1. The daily looks even better with a recent breakout above its 3-month channel. I’d wait for a little more follow-through confirmation, but I like the look of this setup.


  1. Finally, it might be time to reload those CRK DOTM calls we bought and sold for a nice profit last year (link here).

Thanks for reading.

Stay frosty and keep your head on a swivel.

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Brandon Beylo

Value Investor

Brandon has been a professional investor focusing on value for over 13 years, spending his time in small to micro-cap companies, spin-offs, SPACs, and deep value liquidation situations. Over time, he’s developed a deeper understanding for what deep-value investing actually means, and refined his philosophy to include any business trading at a wild discount to what he thinks its worth in 3-5 years.

Brandon has a tenacious passion for investing, broad-based learning, and business. He previously worked for several leading investment firms before joining the team at Macro Ops. He lives by the famous Munger mantra of trying to get a little smarter each day.


Investing & Personal Finance

AK is the founder of Macro Ops and the host of Fallible.

He started out in corporate economics for a Fortune 50 company before moving to a long/short equity investment firm.

With Macro Ops focused primarily on institutional clients, AK moved to servicing new investors just starting their journey. He takes the professional research and education produced at Macro Ops and breaks it down for beginners. The goal is to help clients find the best solution for their investing needs through effective education.

Tyler Kling

Volatility & Options Trader

Former trade desk manager at $100+ million family office where he oversaw multiple traders and helped develop cutting edge quantitative strategies in the derivatives market.

He worked as a consultant to the family office’s in-house fund of funds in the areas of portfolio manager evaluation and capital allocation.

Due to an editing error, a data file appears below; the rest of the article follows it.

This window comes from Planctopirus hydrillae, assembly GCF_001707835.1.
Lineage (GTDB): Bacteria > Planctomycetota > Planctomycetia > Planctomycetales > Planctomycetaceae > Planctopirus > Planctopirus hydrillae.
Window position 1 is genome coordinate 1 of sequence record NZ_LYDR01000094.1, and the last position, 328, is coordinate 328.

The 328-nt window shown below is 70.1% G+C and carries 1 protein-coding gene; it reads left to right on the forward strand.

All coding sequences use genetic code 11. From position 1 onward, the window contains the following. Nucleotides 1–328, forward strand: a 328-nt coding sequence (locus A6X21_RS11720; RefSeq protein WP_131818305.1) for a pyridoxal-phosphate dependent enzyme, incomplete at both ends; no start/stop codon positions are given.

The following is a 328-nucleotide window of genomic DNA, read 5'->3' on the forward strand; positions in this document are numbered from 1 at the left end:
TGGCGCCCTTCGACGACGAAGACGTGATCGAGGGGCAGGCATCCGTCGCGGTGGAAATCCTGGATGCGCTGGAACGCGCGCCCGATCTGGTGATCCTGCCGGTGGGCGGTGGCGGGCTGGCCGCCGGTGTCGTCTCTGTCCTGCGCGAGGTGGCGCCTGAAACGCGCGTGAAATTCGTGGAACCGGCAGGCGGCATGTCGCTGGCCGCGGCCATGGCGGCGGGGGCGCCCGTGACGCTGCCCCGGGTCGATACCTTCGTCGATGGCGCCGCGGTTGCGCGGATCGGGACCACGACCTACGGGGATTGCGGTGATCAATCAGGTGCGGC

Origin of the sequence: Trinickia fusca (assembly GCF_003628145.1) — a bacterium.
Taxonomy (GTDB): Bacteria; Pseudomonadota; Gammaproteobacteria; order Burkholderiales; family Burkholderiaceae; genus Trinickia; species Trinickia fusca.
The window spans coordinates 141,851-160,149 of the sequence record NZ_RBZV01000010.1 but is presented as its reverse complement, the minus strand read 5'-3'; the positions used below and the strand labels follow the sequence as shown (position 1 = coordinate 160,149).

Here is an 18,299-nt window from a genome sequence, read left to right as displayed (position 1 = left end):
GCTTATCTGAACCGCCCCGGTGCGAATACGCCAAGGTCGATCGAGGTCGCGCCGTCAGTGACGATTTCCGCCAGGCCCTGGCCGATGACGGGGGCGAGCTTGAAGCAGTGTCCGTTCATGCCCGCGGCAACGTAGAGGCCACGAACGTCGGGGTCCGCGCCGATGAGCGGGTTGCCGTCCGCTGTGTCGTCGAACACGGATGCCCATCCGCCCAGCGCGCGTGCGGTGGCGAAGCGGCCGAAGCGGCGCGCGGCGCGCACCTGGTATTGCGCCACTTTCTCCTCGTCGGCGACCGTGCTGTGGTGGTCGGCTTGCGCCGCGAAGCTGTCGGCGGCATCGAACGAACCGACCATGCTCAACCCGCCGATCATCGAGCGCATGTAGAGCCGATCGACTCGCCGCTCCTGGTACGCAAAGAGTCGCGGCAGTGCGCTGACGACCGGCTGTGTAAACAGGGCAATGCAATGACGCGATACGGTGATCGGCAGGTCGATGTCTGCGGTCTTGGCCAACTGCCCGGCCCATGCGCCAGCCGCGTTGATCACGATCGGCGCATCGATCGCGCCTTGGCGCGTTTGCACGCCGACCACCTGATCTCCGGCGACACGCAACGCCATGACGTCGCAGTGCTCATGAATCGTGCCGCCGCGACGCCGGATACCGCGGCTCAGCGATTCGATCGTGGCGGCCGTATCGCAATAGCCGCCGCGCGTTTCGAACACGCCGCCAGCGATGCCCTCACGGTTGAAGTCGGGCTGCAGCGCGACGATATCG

Certified in Quantitative Finance from the Fitch Learning Center in London, England where he studied under famous quants such as Paul Wilmott.

Alex Barrow

Macro Trader

Founder and head macro trader at Macro Ops. Alex joined the US Marine Corps on his 18th birthday just one month after the 9/11 terrorist attacks. He subsequently spent a decade in the military. Serving in various capacities from scout sniper to interrogator and counterintelligence specialist. Following his military service, he worked as a contract intelligence professional for a number of US agencies (from the DIA to FBI) with a focus on counterintelligence and terrorist financing. He also spent time consulting for a tech company that specialized in building analytic software for finance and intelligence analysis.

After leaving the field of intelligence he went to work at a global macro hedge fund. He’s been professionally involved in markets since 2005, has consulted with a number of the leading names in the hedge fund space, and now manages his own family office while running Macro Ops. He’s published over 300 white papers on complex financial and macroeconomic topics, writes regularly about investment/market trends, and frequently speaks at conferences on trading and investing.

Macro Ops is a market research firm geared toward professional and experienced retail traders and investors. Macro Ops’ research has been featured in Forbes, Marketwatch, Business Insider, and Real Vision as well as a number of other leading publications.

You can find out more about Alex on his LinkedIn account here and also find him on Twitter where he frequently shares his market research.